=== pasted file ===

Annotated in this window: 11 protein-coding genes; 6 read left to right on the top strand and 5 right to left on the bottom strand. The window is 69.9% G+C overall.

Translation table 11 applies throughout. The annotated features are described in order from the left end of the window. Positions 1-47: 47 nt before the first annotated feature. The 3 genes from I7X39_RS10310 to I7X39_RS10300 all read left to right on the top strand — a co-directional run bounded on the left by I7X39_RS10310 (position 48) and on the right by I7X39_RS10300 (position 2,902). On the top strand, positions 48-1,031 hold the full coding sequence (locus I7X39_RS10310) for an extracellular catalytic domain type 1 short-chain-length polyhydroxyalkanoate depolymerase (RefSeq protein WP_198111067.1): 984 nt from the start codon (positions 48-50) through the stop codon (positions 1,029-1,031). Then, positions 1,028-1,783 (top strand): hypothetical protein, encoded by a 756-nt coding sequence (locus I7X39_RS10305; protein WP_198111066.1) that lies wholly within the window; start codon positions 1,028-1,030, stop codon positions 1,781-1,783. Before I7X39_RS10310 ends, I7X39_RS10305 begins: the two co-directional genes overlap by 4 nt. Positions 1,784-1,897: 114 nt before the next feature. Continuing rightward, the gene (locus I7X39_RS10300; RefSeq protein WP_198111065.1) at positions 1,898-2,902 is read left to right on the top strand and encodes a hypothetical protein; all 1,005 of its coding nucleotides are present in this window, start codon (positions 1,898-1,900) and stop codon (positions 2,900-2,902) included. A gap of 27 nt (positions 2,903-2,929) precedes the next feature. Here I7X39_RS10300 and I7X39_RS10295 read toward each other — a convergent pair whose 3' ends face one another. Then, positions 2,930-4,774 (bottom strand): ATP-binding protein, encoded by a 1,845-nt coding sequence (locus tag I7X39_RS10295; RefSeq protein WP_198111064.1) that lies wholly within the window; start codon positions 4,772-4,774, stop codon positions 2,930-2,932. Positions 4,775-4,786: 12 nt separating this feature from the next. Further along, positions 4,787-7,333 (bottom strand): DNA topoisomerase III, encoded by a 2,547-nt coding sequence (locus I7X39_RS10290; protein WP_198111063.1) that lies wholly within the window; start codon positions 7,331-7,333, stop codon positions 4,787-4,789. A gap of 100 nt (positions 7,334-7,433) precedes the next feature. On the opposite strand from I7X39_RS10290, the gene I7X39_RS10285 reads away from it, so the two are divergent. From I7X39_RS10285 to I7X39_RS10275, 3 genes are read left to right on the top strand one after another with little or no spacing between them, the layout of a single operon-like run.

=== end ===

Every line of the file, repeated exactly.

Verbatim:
Annotated in this window: 11 protein-coding genes; 6 read left to right on the top strand and 5 right to left on the bottom strand. The window is 69.9% G+C overall.

Translation table 11 applies throughout. The annotated features are described in order from the left end of the window. Positions 1-47: 47 nt before the first annotated feature. The 3 genes from I7X39_RS10310 to I7X39_RS10300 all read left to right on the top strand — a co-directional run bounded on the left by I7X39_RS10310 (position 48) and on the right by I7X39_RS10300 (position 2,902). On the top strand, positions 48-1,031 hold the full coding sequence (locus I7X39_RS10310) for an extracellular catalytic domain type 1 short-chain-length polyhydroxyalkanoate depolymerase (RefSeq protein WP_198111067.1): 984 nt from the start codon (positions 48-50) through the stop codon (positions 1,029-1,031). Then, positions 1,028-1,783 (top strand): hypothetical protein, encoded by a 756-nt coding sequence (locus I7X39_RS10305; protein WP_198111066.1) that lies wholly within the window; start codon positions 1,028-1,030, stop codon positions 1,781-1,783. Before I7X39_RS10310 ends, I7X39_RS10305 begins: the two co-directional genes overlap by 4 nt. Positions 1,784-1,897: 114 nt before the next feature. Continuing rightward, the gene (locus I7X39_RS10300; RefSeq protein WP_198111065.1) at positions 1,898-2,902 is read left to right on the top strand and encodes a hypothetical protein; all 1,005 of its coding nucleotides are present in this window, start codon (positions 1,898-1,900) and stop codon (positions 2,900-2,902) included. A gap of 27 nt (positions 2,903-2,929) precedes the next feature. Here I7X39_RS10300 and I7X39_RS10295 read toward each other — a convergent pair whose 3' ends face one another. Then, positions 2,930-4,774 (bottom strand): ATP-binding protein, encoded by a 1,845-nt coding sequence (locus tag I7X39_RS10295; RefSeq protein WP_198111064.1) that lies wholly within the window; start codon positions 4,772-4,774, stop codon positions 2,930-2,932. Positions 4,775-4,786: 12 nt separating this feature from the next. Further along, positions 4,787-7,333 (bottom strand): DNA topoisomerase III, encoded by a 2,547-nt coding sequence (locus I7X39_RS10290; protein WP_198111063.1) that lies wholly within the window; start codon positions 7,331-7,333, stop codon positions 4,787-4,789. A gap of 100 nt (positions 7,334-7,433) precedes the next feature. On the opposite strand from I7X39_RS10290, the gene I7X39_RS10285 reads away from it, so the two are divergent. From I7X39_RS10285 to I7X39_RS10275, 3 genes are read left to right on the top strand one after another with little or no spacing between them, the layout of a single operon-like run.